« April 2004 »
1 2 3
4 5 6 7 8 9 10
11 12 13 14 15 16 17
18 19 20 21 22 23 24
25 26 27 28 29 30
You are not logged in. Log in
Entries by Topic
All topics  «
Board Games
Chess Variants
Collecting Games
RPG Actual Play
Video Games
Blog Tools
Edit your Blog
Build a Blog
RSS Feed
View Profile
Jeff's Gameblog
Monday, 19 April 2004

Uploaded a new Erol Otus Shrine section: the Legion of Gold!

Posted by jrients at 9:26 AM CDT
Sunday, 18 April 2004
Horus is a crappy game designer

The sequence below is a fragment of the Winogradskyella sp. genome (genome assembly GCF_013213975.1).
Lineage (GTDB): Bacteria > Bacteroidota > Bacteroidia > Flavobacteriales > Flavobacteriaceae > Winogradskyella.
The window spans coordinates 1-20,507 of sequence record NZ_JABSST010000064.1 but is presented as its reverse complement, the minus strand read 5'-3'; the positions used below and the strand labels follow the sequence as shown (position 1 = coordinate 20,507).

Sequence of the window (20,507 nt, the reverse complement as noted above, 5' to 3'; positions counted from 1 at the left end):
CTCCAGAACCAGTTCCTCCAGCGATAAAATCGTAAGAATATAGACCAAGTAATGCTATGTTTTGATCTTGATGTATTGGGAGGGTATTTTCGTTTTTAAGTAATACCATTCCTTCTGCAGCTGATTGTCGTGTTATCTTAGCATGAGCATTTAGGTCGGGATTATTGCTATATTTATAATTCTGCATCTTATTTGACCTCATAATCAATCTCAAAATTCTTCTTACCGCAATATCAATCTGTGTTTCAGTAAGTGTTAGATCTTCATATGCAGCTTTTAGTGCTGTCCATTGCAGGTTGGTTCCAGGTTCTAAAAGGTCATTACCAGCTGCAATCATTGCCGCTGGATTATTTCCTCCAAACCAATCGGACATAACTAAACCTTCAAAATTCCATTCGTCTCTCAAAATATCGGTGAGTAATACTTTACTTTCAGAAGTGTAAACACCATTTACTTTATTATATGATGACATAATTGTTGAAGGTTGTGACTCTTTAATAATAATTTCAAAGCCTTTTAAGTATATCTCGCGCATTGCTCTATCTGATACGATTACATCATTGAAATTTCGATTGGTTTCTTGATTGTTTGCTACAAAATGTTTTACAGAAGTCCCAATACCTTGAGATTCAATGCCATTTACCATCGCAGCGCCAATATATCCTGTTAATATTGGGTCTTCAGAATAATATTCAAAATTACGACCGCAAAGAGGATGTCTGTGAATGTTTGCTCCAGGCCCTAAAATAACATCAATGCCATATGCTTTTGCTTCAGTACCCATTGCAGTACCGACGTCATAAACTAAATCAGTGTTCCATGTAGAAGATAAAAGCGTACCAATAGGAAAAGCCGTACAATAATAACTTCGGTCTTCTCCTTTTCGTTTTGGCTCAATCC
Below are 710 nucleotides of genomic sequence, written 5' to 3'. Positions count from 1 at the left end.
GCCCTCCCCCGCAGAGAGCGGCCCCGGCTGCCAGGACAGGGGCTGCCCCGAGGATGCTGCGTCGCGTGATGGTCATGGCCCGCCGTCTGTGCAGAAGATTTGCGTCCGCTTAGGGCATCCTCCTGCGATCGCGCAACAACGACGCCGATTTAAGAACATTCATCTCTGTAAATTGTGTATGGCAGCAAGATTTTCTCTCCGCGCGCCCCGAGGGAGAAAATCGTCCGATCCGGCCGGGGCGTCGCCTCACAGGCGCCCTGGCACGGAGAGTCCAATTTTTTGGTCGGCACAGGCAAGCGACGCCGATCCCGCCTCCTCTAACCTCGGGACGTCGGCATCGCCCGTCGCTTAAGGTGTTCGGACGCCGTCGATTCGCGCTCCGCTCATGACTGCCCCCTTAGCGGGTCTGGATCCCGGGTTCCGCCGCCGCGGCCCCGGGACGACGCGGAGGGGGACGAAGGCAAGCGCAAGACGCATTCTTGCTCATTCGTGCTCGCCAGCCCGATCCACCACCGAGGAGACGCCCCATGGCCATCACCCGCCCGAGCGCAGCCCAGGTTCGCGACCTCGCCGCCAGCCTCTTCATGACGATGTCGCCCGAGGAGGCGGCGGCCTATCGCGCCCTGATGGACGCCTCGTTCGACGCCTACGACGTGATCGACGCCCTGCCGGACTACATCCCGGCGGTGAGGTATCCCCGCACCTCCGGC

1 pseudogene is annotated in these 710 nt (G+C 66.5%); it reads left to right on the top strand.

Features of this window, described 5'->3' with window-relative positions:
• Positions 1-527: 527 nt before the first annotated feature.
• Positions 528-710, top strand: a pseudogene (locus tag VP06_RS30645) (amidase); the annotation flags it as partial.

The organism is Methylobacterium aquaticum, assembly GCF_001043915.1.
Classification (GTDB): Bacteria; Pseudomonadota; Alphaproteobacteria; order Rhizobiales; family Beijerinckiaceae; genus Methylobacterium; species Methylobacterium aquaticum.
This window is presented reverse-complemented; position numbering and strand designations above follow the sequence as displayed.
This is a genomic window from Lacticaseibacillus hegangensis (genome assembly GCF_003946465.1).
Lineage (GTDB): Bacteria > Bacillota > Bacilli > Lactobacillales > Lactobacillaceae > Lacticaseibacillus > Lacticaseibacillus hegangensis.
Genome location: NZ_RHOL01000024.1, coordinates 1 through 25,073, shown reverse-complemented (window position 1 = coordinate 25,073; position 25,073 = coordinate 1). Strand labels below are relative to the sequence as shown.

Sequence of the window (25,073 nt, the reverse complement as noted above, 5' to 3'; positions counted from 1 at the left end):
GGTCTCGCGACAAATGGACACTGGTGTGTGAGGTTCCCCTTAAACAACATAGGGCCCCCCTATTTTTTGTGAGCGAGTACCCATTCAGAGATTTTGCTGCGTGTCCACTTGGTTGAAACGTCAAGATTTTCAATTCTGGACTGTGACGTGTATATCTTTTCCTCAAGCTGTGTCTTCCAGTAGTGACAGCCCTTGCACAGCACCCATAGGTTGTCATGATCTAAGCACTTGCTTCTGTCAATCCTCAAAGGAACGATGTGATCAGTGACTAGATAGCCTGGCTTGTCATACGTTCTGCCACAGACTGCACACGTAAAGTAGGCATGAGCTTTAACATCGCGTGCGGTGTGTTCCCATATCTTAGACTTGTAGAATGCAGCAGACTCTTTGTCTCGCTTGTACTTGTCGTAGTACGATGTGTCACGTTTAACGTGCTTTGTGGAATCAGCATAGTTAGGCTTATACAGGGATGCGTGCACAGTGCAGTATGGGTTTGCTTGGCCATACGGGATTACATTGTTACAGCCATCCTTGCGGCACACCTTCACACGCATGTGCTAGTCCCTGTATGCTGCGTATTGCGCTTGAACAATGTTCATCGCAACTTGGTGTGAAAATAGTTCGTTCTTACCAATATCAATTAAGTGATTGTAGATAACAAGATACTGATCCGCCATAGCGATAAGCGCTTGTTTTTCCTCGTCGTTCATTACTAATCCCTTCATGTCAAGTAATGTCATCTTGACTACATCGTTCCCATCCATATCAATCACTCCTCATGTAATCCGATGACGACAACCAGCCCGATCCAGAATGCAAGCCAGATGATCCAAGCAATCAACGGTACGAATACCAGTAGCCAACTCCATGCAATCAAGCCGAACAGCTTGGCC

My firend Pat came over for a bit today. We stuffed ourselves with perogies, flipped through some comic books (among other books in hand he had Hellboy Weird Tales #8, which includes a nifty Evan Dworkin story), shot the breeze in general and about gaming in particular, and actually played some games. The first game we played was Safari Jack by the nice people at Cheapass Games. In this nifty little card game the players are big game hunters looking to blast exotic animals while vacationing in Africa. We had a lot of fun. The cards themselves are so flimsy I doubt they'll last too many hands, but I'm not too concerned since they're so cheaply replaced. Safari Jack is the third Cheapass game I own that involves Victorian gentlemen on dubious adventures, the first two being Chief Hermann's Holiday Fun Pack and Captain Park's Imaginary Polar Expedition. I enjoy all three, though I think the Imaginary Polar Expedition is clearly the best of the lot.